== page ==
Sunday, February 22, 2009

Canon Deluxe Backpack 200EG (Review)

It's tax season and I'm doing my part to stimulate the economy, especially the photography industry.

Along with several other photography items, including books, I bought a camera backpack. I really like it.

I have a couple of Pelican cases that I really like, but these are useless for a hike. I had looked at some Lowepro packs at the same store I bought the Canon pack, but I didn't like the fact that I had to undo two straps and a zipper to get to the camera and also really didn't like the fact that the Lowepro pack had the camera and all the lenses at the bottom of the pack where they would endure the burnt of the impact in the event the bag was ever dropped. The Lowepro packs were also a bit smaller and though they would have held my usual day trip assortment of camera items they would not hold much else. I like to carry a light jacket in case the wind picks up or there is a light rain and a water bottle or two are pretty much necessary items.

The Canon 200EG is a small to mid size pack measuring in at 10"W x 14-3/4"H x 5"D (interior) and will hold two camera bodies (K10D and *istDL), a flash (Pentax AF540FGZ) (or 1 body and two flashes), three standard size lens (Pentax DA 70mm 2.8, SMC 28mm, SMC 50mm),a mid telephoto zoom lens (Tamron 75-300mmLD Macro) and a set of Vivitar close up lenses in the camera/lens compartment.
The padded spacers in the camera compartment are Velcro so you can adjust them to fit your camera bodies and lenses/flashes. There is a mesh zippered area on the camera compartment flap that can hold some soft thin items like manuals. The main camera sits right at the top of the pack (DA 18-55 attached) where it is easy to get at just by a quick partial unzip. The camera compartment zipper has a weather resistant flap to help keep rain off the zipper.

The next smaller zippered compartment adjacent to the camera compartment has a key chain clip and a couple of elastic top slots in it useful for holding wallets and other personal items or other smaller camera accessories (cable shutter release/mini mag flashlight). There is room in the compartment for a light wind breaker or extra light shirt and or hat.

The final zippered compartment on the 200EG is useful for munchies like trail mix but is too tight for soft easily smashed foods like sandwiches or fruit. It could hold a thin rectangle Tupperware container to protect these items though it would be a tight fit.

The last major compartment (if you could call it that) is a bungee corded flap that looks like it would be very useful to hold a rain jacket as it is open to the air and has the easiest access with the bungee cords.

There are two cell phone type pockets on either side of the pack also which may be fine while out on a rural hike, but too easy to access for pick pockets in an urban setting. I'd keep my cell in an interior zippered compartment and use a blue tooth headset.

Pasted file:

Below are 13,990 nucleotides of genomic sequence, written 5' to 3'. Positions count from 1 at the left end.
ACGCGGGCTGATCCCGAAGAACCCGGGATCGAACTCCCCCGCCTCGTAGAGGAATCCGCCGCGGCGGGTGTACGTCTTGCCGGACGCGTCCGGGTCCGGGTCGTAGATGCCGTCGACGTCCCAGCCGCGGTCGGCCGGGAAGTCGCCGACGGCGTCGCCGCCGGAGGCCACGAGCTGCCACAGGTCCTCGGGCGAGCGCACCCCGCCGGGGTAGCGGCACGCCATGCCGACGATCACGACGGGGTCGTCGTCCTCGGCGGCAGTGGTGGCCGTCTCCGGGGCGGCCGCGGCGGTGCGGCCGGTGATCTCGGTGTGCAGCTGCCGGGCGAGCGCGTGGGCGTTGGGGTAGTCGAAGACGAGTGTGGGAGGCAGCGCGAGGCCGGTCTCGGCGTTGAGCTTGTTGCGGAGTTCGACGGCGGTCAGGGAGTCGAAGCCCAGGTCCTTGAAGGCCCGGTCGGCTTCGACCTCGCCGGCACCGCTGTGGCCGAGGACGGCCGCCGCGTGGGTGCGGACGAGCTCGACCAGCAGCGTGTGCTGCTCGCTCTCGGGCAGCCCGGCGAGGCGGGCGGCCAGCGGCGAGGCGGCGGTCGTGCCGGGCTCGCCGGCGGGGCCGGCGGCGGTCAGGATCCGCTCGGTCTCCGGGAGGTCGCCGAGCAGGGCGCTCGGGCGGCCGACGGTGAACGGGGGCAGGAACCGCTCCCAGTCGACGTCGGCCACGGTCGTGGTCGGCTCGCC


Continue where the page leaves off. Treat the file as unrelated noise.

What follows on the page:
The back of the 200EG pack is decently padded and the lumbar area has a slot where you can insert extra lumber padding. The pack is too small on my back (I'm 6'-6") so the lumbar area rides on the lower part of my mid back, but on a smaller person the ability to add extra lumbar padding would be useful.

The shoulder straps are decently padded and adjustable but are missing useful hooks or stretch pockets that would be useful for a small flashlight or other items like sunscreen or lip balm. There is an adjustable chest strap to hold the shoulder straps in place so they won't fall off your shoulders and an adjustable waist strap to hold the pack snugly to your back. Even with my size (6'-6" 240lbs medium build) the straps are long enough in light clothing. With layered clothing and a jacket it might be a tight fit.

There are two adjustable straps on either side (right above the cell phone pockets) that additional clothing items could be cinched up in or across the top and cinched on both sides while still allowing quick access to the camera.

The last set of straps are at the bottom of the pack and would be useful for carrying a small tripod or monopod or a larger rain jacket. They are too small to hold a sleeping bag though.

I'd remove or cover up the Canon logo as it screams "Steal me, I contain expensive items!" I roll with Pentax anyway :)

The price on the Canon 200EG Deluxe Backpack range from $40 to $60 online and up to $80 in retail stores.

My overall summary of the 200EG pack is it is a good pack that meets my requirements for a quick 2 hour hike from the vehicle, home, or even campsite. It is not designed as an all day pack unless someone else is carrying the food/water. It appears to be durable and rugged enough for the light trips I take and I look forward to using it in the next few weeks.

I will update this post after I use the pack a few times and give more pros/cons from experience.

Until then, happy shooting!

No comments: